"We will reintroduce in parliament the two laws that are needed to re-establish the anti corruption act which is needed to introduce the anti corruption authority," Kibaki said. He added that the authority would have the powers to "prosecute those that are proven to have stolen and also the laws that define economic crime and what should be done about them".
Kenya's next education science and technology minister is George Saitoti, a one-time mathematics professor who served as Moi's vice president until he was sacked in August. Saitoti later quit Kanu along with the other party defectors in October.
On education, Kibaki said with the new school year beginning on Monday, he would make good on a campaign pledge to provide free primary education in Kenya. "We will obviously have to start with the promise we made that school fees were and have been abolished, so that they do not have to be paid". Then, adding in Swahili - the lingua franca in Kenya - Kibaki said "Schools will be opening next week and we want to keep our promise".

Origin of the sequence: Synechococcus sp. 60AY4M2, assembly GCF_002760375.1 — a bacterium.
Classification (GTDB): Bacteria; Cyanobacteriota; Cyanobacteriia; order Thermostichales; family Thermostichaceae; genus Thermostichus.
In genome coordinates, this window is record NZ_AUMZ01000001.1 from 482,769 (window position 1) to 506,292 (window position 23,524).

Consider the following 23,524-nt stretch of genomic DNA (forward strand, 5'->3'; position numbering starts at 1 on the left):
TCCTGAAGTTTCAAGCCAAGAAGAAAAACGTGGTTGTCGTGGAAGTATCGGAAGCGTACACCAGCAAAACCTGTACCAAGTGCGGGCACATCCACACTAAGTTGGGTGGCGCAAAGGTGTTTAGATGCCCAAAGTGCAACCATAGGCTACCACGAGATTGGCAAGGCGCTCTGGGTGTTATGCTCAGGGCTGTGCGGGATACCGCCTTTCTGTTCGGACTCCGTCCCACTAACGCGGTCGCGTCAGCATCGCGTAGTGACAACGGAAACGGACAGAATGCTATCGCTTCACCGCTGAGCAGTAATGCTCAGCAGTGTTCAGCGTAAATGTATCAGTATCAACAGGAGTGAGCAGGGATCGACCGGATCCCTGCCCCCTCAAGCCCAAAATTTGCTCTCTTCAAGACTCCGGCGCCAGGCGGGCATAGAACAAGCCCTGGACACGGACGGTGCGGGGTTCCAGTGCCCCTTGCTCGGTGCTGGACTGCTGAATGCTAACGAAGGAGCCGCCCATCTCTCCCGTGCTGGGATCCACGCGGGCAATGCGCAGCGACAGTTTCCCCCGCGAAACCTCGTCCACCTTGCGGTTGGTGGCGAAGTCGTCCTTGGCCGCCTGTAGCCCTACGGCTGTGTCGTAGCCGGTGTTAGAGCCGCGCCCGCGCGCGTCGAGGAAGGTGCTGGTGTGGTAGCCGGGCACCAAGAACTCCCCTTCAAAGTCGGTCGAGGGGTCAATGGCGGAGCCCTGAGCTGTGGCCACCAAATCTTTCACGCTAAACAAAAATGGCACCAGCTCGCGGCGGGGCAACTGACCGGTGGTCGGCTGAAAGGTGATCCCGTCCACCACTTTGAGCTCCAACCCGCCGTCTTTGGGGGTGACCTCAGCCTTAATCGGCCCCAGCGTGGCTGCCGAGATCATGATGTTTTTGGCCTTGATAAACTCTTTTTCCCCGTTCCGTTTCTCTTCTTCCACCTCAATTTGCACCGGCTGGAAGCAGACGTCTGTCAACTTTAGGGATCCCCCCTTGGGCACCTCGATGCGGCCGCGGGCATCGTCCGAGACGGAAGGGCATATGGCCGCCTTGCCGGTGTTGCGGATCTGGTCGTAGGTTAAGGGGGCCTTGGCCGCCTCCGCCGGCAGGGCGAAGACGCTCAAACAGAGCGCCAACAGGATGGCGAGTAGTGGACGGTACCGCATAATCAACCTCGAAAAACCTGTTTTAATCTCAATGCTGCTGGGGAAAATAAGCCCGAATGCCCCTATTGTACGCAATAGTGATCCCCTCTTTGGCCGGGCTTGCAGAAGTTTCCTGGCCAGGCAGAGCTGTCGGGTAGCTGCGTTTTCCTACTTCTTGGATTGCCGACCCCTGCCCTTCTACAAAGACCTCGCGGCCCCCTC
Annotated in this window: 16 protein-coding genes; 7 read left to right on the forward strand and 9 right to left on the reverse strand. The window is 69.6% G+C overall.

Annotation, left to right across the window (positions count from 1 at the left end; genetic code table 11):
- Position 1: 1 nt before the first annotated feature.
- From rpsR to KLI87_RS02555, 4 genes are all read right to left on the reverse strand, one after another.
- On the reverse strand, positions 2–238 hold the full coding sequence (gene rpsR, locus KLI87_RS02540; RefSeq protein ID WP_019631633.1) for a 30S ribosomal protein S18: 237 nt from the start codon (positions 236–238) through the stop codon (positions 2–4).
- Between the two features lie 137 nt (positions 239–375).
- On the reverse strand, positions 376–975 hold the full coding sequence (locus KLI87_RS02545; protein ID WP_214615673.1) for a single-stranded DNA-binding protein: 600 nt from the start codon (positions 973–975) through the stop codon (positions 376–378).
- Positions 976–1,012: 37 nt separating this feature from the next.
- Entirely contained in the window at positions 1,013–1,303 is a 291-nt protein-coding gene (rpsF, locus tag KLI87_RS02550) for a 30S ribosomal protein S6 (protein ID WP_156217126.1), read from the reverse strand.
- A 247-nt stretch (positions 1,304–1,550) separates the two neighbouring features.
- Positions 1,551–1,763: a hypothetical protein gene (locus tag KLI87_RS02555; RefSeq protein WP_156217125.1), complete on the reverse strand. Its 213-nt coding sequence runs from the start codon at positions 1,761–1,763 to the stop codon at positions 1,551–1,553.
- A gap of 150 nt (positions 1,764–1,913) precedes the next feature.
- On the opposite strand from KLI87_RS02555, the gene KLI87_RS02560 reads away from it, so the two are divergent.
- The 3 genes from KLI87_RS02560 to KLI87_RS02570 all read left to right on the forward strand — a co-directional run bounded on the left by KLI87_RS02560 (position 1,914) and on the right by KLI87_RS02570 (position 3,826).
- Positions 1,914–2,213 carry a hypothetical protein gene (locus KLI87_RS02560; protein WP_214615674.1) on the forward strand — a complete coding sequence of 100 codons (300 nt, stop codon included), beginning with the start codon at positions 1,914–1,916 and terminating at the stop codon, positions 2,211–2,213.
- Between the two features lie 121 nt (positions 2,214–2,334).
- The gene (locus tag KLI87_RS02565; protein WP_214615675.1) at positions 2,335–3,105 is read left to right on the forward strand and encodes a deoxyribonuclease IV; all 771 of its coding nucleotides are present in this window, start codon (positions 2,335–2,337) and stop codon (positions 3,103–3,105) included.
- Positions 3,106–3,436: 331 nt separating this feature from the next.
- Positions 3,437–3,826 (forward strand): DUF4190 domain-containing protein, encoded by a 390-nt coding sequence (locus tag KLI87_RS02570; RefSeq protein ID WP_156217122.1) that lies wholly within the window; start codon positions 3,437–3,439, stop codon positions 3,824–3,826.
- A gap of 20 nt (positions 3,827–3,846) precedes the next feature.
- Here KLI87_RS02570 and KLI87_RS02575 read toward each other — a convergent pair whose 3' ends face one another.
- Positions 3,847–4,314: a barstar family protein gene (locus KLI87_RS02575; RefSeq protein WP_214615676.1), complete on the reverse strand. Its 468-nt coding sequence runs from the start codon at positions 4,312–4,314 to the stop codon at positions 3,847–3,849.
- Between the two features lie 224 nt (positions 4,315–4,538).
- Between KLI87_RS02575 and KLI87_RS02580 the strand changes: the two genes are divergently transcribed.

Estimates note that at least half of Kenya's primary school age children do not attend school because of lack of money. Kibaki said one of the new parliament's first orders of business would be to amend the education operating budget to provide the extra funds needed for education, without specifying which fees had been abolished.
Primary state education is theoretically free in Kenya, but school pupils have to pay nominal fees for services as well as uniforms, books and supplies to enter the public school system.